Common Core State Standards: Writing informative/explanatory texts to examine a topic and convey ideas and information clearly; citing specific textual evidence when writing.
5. Lucky Orange Lobster
The Red Lobster seafood restaurants get their name from the color lobsters turn when they are cooked. Lobsters are greenish-brown when living in the ocean, but one that turned up this month at a Red Lobster in Florida was almost red to begin with. Due to an extremely rare genetic mutation, the live lobster was a bright orange — a condition that occurs only about once in every 30-million lobsters, UPI News reported. It’s not known if an orange lobster would have turned red when cooked. Staff members at the restaurant in Hollywood, Florida quickly grew attached to the orange lobster, and named it Cheddar, from the color of the cheese used in the Red Lobster’s cheddar bay biscuits. They also reached out to find a home for Cheddar at the Ripley’s Aquarium in Myrtle Beach, South Carolina. “Sometimes ordinary miracles happen, and Cheddar is one of them,” Red Lobster manager Mario Roque said in a news release from Ripley’s. “We are so honored to have been able to save Cheddar and find her a good home.” Rare or unusual animals are often in the news, and people often try to help them. In the newspaper or online, find and closely read a story about people trying to help a rare or unusual animal. Use what you read to tell the story of the effort in your own words for a friend or family member.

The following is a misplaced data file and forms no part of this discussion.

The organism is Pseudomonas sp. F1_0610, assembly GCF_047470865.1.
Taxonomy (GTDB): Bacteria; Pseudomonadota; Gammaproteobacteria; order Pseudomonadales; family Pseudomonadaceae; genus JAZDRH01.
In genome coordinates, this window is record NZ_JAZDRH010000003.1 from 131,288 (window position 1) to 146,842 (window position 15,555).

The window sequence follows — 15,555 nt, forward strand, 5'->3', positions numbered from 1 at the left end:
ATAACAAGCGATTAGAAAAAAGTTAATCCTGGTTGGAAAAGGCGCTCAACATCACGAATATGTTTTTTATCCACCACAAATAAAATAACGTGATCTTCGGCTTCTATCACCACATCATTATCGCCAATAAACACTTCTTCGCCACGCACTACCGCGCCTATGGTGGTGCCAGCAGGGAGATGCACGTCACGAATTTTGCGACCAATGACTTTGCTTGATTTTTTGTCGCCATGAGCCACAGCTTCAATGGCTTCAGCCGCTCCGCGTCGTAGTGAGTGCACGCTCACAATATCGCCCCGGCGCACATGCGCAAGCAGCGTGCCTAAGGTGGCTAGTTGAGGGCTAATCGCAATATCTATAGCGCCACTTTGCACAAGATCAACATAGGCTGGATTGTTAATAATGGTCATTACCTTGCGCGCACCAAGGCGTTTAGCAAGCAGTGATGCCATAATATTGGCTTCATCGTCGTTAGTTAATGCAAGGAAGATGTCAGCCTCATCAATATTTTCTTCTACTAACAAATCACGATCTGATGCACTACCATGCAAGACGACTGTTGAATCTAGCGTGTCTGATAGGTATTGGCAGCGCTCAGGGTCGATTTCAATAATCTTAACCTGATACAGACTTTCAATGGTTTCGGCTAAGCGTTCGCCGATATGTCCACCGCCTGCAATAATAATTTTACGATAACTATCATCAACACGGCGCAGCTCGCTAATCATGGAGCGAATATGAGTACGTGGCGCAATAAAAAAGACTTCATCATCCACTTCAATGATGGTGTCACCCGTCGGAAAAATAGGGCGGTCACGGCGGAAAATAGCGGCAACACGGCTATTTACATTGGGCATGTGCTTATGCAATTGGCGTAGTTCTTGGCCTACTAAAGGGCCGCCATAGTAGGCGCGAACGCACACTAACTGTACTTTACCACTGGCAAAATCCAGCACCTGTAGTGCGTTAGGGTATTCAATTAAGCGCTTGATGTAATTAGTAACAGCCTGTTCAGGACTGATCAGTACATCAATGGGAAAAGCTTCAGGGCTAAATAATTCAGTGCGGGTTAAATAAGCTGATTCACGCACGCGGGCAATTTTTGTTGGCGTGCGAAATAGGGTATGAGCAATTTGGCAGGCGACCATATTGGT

Common Core State Standards: Reading closely what a text says explicitly and to make logical inferences from it; citing specific textual evidence when writing or speaking to support conclusions.